We have to rely on our own theories to explain why letters used for
              diphthongal off-glides were called _yanta_ and _úre_ in the Third
              Age. This is my theory:

              In the fictional history (as in the real one), the spelling _anna_ +
              y-tehta was a late addition to the Feanorian system. A hypothesis
              that _yanta_ originally represented /y/ in all positions (and _wilya_
              /w/ in all positions) is supported by the analogy of the forms of
              _yanta_:_hyarmen_::_wilya_:_hwesta_. After the introduction of the
              _anna_ + y-tehta spelling, the letter _yanta_ came to be used for the
              off-glide alone, though the old name was retained. The letter _úre_
              was then created (as a modification of _wilya_) to be its labiovelar
              counterpart.

              To explain why this letter was called _úre_, I'll go along with the
              theory that Danny mentioned:

              >I once proposed that perhaps the word/name 'úre' was originally
              >written as 'u' curl over úre, a 'uw' diphthong representing 'ú',
              >based on similar usage in the sarati.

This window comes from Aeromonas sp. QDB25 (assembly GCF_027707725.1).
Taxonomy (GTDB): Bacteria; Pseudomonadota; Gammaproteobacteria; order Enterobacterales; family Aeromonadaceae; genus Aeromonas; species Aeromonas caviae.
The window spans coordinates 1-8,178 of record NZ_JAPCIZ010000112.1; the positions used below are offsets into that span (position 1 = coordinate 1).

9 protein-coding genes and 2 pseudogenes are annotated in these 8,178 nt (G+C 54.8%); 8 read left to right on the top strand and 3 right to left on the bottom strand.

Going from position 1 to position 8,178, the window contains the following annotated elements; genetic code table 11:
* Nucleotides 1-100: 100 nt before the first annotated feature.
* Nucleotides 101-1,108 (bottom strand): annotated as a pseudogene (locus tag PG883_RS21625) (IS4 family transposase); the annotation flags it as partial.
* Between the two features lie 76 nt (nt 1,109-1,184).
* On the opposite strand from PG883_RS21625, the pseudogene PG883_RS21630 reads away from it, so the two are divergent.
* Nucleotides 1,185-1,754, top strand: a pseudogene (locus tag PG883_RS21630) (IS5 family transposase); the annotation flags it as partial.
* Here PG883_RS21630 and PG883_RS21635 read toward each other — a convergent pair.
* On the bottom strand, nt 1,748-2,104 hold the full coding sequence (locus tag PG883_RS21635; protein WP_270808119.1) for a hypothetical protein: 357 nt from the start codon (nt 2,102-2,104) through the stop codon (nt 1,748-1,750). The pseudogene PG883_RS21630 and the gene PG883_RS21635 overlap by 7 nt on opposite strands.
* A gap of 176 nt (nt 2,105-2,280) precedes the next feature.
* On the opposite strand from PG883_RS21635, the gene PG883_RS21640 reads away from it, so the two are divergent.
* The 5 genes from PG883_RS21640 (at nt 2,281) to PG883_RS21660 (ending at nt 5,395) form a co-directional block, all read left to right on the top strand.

Danny's not the first to propose this theory. Jim Allan presented it
              in _An Introduction to Elvish_ (p. 243), but I like Danny's addition
              about the Rúmilian basis.

              --
              ********************************************************************
              Arden R. Smith erilaz@...

              "Do you know Languages? What's the French for fiddle-de-dee?"
              "Fiddle-de-dee's not English," Alice replied gravely.
              "Who ever said it was?" said the Red Queen.

              --Lewis Carroll,
              _Through the Looking-glass_
              ********************************************************************
            • laurifindil
              ... can tell).As you probably know, Tolkien changed the meaning of stem *UR- in Etymologies from be hot and derivative _œr_ fire to *UR- wide,
              Message 6 of 9 , Jun 4 2:29 PM
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                --- In elfscript@y..., "Arden R. Smith" <erilaz@e...> wrote:

                >When _œr_ was first used as a tengwa-name (in the late 1930s, as far >as I=
                can tell).

                As you probably know, Tolkien changed the meaning of stem *UR- in
                "Etymologies" from "be hot" and derivative _œr_ "fire" to *UR- "wide,
                large, great" (p. 396).
                Is there any chance that ms. might help to date when the stem UR- took
                up _again_ the meaning "be hot"?
                Did the meaning "heat" always applied to the tengwa œr >> œre? Never
                "large" or "fire"?

                > the tengwa to which it was applied in fact represented a vowel, as it >do=
                es in such full modes as the Mode of Beleriand.

                Then it is awkward that Tolkien chose that name, beginning with a
                long-u, instead of a short one _u_, since œr was the _tengwa_ for the